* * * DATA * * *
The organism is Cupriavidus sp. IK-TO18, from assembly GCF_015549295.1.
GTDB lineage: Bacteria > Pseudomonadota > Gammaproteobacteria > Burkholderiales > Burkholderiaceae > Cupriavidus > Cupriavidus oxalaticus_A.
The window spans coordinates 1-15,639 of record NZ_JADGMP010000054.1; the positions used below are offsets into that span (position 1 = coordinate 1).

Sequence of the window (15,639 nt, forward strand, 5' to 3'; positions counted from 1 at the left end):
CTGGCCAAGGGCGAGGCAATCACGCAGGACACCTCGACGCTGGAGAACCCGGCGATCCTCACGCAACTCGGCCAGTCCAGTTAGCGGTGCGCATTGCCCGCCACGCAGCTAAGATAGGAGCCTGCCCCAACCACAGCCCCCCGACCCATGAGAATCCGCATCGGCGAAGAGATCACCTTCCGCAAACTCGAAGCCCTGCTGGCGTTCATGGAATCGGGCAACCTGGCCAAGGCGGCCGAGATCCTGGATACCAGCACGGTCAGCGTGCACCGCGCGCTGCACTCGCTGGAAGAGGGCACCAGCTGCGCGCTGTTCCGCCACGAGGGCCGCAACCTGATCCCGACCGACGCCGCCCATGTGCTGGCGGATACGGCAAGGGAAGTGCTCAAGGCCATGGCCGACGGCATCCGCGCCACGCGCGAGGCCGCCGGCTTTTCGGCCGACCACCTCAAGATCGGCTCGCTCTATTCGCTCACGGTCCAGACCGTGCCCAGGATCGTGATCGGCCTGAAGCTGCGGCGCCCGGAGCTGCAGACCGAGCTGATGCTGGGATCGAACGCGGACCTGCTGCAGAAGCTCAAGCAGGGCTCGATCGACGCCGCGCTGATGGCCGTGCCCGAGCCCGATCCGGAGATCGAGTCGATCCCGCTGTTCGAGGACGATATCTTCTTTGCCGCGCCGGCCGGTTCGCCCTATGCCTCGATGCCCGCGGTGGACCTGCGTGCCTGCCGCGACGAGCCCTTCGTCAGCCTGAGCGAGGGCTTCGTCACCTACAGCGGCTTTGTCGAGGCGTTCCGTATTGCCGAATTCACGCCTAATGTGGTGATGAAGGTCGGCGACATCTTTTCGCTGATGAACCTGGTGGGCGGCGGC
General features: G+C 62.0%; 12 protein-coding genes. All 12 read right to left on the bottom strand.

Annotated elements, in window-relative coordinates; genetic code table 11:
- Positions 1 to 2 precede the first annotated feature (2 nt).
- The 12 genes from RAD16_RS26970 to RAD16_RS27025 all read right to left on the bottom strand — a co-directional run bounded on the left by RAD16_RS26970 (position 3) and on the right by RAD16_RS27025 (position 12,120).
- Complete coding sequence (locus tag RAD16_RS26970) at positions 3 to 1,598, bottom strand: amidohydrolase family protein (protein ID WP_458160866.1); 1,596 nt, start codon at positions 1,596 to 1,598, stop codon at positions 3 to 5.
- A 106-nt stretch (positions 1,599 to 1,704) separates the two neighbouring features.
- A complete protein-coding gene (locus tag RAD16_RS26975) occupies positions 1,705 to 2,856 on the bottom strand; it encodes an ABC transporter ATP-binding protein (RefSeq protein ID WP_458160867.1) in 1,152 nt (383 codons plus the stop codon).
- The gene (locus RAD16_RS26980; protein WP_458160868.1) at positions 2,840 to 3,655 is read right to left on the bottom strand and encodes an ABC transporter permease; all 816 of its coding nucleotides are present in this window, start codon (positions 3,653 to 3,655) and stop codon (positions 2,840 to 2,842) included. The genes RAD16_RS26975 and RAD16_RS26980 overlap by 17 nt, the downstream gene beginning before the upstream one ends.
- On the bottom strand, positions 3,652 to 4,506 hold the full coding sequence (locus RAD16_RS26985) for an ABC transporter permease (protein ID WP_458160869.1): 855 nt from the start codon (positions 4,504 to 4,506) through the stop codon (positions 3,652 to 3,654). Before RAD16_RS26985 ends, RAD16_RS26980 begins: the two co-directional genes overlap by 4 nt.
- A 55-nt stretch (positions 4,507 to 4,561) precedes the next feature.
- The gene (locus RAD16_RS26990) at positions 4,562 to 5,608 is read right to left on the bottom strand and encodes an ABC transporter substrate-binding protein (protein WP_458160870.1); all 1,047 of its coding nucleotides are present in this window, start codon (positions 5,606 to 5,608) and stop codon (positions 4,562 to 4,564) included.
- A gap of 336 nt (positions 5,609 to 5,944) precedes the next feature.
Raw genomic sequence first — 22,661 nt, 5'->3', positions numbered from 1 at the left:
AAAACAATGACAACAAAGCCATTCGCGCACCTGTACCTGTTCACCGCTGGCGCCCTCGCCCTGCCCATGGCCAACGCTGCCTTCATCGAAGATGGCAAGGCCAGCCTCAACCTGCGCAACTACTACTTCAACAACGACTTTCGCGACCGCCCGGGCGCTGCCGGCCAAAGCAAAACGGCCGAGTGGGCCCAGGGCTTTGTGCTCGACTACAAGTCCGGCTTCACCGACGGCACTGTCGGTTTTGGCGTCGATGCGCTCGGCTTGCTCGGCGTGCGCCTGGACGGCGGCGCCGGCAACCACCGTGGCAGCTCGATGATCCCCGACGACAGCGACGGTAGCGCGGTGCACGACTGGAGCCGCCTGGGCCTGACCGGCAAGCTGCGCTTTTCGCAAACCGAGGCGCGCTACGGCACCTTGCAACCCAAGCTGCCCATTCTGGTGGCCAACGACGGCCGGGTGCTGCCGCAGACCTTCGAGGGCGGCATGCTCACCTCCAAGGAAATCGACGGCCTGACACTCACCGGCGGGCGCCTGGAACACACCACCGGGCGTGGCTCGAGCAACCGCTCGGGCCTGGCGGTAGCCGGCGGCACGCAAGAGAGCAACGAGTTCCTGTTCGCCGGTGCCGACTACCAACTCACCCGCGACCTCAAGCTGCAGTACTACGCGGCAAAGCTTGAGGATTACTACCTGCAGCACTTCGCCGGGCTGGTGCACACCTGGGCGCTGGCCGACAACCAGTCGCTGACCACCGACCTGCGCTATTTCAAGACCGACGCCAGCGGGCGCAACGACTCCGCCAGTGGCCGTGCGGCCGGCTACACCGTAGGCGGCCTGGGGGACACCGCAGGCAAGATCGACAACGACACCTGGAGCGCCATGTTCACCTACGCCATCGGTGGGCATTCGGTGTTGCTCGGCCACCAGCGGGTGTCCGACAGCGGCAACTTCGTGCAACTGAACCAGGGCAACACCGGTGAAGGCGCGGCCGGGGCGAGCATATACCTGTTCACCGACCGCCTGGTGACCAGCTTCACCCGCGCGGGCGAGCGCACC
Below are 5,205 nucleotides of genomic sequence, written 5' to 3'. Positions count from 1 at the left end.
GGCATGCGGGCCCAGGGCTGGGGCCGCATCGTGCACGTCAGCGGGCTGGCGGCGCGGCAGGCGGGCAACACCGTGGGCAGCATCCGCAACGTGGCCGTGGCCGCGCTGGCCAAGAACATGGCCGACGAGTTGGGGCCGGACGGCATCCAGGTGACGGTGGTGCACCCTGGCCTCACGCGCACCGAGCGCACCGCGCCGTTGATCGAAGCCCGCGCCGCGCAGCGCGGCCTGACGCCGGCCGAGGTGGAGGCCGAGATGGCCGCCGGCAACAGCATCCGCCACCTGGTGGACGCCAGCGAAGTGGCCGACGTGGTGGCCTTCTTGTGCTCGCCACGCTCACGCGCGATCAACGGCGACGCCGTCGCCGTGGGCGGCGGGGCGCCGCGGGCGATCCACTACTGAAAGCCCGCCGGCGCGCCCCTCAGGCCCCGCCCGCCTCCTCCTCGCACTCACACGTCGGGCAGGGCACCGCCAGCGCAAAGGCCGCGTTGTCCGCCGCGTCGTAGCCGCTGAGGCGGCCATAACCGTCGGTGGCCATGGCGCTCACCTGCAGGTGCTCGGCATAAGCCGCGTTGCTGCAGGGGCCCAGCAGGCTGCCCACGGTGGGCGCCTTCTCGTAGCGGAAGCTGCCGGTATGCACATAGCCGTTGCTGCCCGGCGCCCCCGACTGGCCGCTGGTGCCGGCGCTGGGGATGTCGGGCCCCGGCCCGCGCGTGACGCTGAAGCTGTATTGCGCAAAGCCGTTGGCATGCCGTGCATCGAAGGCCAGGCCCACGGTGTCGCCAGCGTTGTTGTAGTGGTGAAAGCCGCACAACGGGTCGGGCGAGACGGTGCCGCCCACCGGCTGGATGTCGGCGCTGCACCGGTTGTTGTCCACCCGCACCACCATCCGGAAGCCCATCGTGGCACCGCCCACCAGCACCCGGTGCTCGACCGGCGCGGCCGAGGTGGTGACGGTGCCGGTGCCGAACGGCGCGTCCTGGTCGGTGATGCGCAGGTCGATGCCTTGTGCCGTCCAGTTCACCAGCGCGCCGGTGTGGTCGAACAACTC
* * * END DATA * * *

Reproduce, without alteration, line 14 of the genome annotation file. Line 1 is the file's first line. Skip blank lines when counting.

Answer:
- On the bottom strand, positions 3,652 to 4,506 hold the full coding sequence (locus RAD16_RS26985) for an ABC transporter permease (protein ID WP_458160869.1): 855 nt from the start codon (positions 4,504 to 4,506) through the stop codon (positions 3,652 to 3,654). Before RAD16_RS26985 ends, RAD16_RS26980 begins: the two co-directional genes overlap by 4 nt.